DOE nominee questions building additional tanks at Hanford

Difficult decisions need to be made to prioritize Department of Energy cleanup work and meet deadlines while ensuring safety, said Monica Regalbuto, who is nominated to become the assistant DOE secretary for environmental management.

Few questions were directed at her Thursday at a hearing on her nomination by the Senate Committee on Armed Services. But she submitted written answers to policy questions to the committee, addressing topics such as how to decide which work to do during a time of tight federal budgets.

Building additional waste storage tanks at Hanford in a period of constrained federal spending will divert resources from the ultimate goal of getting Hanford waste treated for disposal, she said.

Tank AY-102, the oldest of Hanford's 28 double-shell tanks, has a leak from its inner shell. With double-shell tanks needed to hold Hanford waste for another 40 years, Washington wants to require DOE to build eight new tanks that could hold 1 million gallons each.

"The best way to address the risk associated with tank waste is to immobilize its contents as soon as possible," she said.

But she said more in-depth study of certain situations -- involving waste storage tanks and the vitrification plant being built to treat the waste -- could be required.

"I expect to be very involved in this issue," she said.

She addressed the decision to start building the vitrification plant in 2002 while design work on it continued, saying that is no longer DOE policy.

DOE requires that major construction projects have 90 percent of their design completed before building begins.

"My experience shows that this is a more sustainable approach to large construction projects," she said.

She was asked in the questionnaire if she would review the firing of people considered whistleblowers at the vitrification plant.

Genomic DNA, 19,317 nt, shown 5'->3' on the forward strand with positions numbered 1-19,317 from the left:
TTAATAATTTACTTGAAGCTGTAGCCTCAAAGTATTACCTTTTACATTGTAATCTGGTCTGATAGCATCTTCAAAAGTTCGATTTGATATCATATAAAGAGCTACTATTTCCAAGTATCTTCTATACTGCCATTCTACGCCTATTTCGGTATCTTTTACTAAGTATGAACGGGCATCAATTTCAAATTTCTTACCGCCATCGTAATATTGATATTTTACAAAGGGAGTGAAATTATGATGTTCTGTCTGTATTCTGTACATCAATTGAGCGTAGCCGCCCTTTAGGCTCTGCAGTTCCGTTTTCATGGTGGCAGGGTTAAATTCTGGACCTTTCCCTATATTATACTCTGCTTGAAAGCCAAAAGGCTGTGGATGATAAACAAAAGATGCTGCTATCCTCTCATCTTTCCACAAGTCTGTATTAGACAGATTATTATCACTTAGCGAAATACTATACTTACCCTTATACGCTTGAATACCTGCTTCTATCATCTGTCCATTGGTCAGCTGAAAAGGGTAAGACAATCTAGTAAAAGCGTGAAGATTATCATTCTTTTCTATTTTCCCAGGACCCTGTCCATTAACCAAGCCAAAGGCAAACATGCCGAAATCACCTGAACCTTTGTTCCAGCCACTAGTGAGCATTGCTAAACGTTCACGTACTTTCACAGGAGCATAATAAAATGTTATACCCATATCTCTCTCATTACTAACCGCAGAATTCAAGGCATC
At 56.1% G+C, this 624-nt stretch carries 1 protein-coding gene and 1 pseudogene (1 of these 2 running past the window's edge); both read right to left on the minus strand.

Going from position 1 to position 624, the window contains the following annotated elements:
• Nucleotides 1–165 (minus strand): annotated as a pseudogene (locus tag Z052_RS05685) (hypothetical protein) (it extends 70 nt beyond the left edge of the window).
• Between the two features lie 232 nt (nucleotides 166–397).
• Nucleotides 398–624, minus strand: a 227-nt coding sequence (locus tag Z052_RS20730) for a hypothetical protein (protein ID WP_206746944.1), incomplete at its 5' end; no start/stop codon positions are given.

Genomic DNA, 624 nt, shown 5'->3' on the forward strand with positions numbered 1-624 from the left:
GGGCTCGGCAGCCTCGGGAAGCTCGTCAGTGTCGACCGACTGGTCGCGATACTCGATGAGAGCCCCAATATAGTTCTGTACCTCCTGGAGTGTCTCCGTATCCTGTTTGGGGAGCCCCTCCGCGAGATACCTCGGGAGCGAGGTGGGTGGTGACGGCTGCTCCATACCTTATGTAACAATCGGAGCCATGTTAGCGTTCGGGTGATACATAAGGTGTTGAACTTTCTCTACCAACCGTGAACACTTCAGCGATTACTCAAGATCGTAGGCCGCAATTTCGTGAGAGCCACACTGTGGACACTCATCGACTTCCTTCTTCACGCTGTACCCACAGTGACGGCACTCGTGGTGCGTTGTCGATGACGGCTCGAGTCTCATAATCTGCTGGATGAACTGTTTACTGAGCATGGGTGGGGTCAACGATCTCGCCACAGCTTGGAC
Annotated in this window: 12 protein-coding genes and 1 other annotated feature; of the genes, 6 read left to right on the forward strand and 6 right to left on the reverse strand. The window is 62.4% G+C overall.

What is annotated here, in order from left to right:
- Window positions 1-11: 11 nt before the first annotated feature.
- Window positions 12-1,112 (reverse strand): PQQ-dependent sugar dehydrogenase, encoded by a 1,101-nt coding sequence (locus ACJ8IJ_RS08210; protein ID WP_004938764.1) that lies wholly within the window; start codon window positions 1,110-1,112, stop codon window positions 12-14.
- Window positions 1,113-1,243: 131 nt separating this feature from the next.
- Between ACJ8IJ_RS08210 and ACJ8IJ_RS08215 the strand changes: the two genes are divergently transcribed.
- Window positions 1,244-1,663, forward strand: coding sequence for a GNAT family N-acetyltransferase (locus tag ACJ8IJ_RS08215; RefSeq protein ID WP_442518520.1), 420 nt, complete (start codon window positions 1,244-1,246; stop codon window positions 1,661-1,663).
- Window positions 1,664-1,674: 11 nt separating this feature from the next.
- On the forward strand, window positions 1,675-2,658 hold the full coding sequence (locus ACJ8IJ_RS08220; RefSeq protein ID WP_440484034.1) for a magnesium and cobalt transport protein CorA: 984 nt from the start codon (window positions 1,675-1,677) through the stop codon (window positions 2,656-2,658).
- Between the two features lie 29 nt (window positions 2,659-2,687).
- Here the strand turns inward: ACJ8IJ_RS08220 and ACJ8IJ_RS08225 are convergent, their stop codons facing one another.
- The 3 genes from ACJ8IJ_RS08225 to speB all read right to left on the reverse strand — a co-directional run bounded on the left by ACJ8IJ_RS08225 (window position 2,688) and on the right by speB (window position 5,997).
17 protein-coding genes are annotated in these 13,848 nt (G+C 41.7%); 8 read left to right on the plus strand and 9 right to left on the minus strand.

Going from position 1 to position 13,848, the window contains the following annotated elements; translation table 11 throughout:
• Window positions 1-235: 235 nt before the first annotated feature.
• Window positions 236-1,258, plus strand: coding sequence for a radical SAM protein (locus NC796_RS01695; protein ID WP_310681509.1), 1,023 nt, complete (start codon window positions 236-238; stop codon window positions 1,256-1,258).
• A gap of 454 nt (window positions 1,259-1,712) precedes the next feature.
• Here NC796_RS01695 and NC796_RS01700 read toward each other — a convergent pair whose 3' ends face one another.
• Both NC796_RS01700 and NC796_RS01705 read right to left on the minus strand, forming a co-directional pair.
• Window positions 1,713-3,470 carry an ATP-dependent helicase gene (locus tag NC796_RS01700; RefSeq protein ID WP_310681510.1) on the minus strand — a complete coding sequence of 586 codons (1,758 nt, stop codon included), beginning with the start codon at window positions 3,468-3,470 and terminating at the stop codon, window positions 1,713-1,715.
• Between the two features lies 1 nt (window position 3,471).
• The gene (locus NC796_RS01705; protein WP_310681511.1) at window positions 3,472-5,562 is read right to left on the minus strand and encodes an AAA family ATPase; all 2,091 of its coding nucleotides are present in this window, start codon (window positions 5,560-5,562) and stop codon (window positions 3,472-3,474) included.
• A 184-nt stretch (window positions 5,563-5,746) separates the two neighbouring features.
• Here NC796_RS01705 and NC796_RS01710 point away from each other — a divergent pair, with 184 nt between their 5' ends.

Regalbuto said she will study any results of an investigation that the DOE Office of Inspector General has been asked to do on the firing of Donna Busche, the manager of environmental and nuclear safety at the plant.

She said she was familiar with studies looking at safety culture issues at Hanford completed by the former Office of Health, Safety and Security.

She also addressed the balance of authority between field offices, such as those at Hanford, and DOE headquarters in Washington, D.C.

"I do believe that it is important to delegate as much authority as possible and appropriate to the field offices and their managers," she said. But that authority comes with the responsibility to meet goals and learn from the experience of other field offices.

Not every challenge that remains across the DOE complex after 25 years of environmental cleanup is one of a kind, she said.

For instance, technologies being used for tank waste at DOE's Savannah River, S.C., site should be explored for use at Hanford, she said.

In the past, DOE has focused on accelerating environmental cleanup at particular sites, such as the Rocky Flats, Colo., site.

Regalbuto said she would be willing to consider that approach, if it would accomplish cleanup in a safe and cost-effective manner.

However, given tight federal budgets, it could be difficult to balance that with competing priorities based on their risk to workers, the public and the environment, she said.

She expects DOE to continue its focus on project management, including large construction projects, efforts to improve safety culture and the Waste Isolation Pilot Plant, or WIPP, she said.

"If confirmed, I will spend significant time working on recovery efforts to reopen WIPP," she said. It has been closed since a radiological release in February.

DOE is evaluating potential impacts of the shutdown, she said. Hanford has waste contaminated with plutonium planned to be sent to WIPP, but little work toward making those shipments has been done in recent years because of limited budgets.

-- Annette Cary: 509-582-1533; acary@tricityherald.com; Twitter: @HanfordNews